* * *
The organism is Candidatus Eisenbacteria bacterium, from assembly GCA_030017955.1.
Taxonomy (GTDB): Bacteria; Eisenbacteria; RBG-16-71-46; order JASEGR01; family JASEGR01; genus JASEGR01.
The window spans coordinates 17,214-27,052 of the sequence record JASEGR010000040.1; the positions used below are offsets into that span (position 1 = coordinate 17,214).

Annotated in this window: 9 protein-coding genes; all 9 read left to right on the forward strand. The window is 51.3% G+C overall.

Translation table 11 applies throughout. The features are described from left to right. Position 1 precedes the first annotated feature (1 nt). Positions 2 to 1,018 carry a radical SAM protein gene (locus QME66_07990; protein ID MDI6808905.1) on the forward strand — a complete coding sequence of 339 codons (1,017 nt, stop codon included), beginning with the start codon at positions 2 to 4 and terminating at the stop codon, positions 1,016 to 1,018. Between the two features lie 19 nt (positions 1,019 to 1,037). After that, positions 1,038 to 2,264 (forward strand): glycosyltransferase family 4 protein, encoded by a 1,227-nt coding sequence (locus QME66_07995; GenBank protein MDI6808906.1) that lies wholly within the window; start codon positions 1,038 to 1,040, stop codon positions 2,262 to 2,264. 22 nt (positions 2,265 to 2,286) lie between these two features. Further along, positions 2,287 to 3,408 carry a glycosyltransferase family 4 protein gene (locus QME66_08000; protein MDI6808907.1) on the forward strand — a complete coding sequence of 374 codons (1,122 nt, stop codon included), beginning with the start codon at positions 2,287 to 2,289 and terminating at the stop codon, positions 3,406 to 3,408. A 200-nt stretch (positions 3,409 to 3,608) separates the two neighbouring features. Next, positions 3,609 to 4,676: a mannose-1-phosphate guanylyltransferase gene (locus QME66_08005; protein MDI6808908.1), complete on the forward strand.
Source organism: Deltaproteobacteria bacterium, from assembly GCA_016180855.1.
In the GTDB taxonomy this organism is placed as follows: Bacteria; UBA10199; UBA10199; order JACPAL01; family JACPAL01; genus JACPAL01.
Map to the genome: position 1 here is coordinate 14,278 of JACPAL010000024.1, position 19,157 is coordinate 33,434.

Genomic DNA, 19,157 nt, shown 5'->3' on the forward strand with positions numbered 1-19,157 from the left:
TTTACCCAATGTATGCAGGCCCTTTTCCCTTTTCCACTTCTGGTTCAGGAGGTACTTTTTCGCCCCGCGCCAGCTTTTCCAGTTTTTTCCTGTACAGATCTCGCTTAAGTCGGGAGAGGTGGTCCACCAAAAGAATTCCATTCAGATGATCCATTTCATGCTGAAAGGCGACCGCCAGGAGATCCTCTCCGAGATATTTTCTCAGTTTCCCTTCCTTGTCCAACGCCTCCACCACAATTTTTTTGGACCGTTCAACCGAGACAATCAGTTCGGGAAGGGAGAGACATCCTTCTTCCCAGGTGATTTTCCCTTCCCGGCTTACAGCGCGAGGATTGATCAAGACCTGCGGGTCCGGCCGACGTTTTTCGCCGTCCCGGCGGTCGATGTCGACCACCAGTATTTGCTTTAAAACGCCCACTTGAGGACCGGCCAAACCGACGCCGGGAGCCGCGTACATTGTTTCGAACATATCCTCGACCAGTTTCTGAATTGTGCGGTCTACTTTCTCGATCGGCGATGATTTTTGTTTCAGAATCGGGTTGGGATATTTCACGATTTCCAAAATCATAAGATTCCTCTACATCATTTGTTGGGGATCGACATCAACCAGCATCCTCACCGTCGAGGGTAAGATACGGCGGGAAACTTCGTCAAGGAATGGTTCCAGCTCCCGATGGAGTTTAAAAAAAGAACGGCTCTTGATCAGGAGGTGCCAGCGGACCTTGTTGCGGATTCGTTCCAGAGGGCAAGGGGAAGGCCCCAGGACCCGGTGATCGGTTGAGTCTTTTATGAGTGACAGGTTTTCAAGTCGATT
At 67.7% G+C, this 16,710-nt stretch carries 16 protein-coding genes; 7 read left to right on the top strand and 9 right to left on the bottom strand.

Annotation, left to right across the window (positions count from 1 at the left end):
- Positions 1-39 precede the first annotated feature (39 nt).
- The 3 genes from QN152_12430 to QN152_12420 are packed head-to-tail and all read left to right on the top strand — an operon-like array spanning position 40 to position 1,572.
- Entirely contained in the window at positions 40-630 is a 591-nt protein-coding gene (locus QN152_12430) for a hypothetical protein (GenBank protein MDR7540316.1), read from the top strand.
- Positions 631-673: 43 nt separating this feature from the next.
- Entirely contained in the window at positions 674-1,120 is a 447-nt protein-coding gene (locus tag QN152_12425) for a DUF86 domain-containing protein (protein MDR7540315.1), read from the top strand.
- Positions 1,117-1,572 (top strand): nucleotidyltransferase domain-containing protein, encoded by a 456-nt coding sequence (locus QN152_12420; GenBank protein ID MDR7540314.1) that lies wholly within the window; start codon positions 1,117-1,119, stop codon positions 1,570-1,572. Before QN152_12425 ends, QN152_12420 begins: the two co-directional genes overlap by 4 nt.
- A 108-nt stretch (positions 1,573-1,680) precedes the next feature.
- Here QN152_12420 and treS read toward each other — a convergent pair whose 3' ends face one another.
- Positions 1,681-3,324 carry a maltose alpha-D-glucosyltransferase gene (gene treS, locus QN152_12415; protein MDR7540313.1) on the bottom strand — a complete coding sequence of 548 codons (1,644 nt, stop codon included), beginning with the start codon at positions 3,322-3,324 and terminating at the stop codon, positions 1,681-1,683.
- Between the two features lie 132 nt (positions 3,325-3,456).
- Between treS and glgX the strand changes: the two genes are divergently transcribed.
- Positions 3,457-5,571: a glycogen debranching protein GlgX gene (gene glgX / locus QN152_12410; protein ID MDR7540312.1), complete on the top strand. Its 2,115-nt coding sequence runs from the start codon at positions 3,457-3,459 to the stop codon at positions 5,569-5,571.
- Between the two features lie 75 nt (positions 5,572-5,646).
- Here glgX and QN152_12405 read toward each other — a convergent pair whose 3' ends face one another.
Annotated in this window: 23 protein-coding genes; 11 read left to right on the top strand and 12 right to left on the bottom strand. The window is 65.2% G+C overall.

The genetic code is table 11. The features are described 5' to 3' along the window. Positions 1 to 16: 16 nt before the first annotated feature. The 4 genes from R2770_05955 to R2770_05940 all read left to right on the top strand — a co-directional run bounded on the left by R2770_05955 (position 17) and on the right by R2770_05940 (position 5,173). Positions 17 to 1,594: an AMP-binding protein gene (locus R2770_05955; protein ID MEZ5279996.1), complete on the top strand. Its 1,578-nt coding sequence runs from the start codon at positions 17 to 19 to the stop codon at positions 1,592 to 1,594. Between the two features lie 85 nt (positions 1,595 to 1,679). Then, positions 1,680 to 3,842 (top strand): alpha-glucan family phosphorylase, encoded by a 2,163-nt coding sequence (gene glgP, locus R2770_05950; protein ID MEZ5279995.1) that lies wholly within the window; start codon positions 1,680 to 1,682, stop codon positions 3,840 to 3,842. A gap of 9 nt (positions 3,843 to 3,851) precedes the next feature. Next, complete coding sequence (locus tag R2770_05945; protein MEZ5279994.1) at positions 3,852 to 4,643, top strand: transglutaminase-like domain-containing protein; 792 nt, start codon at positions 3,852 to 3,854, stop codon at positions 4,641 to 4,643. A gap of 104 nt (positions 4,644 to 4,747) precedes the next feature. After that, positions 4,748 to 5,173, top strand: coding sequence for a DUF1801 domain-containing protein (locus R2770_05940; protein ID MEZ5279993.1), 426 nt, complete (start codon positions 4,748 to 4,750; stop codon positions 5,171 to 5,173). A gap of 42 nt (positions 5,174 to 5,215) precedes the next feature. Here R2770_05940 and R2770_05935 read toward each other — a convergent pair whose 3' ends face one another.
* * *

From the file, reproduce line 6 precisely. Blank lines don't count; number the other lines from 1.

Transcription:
Source organism: Deltaproteobacteria bacterium, from assembly GCA_016180855.1.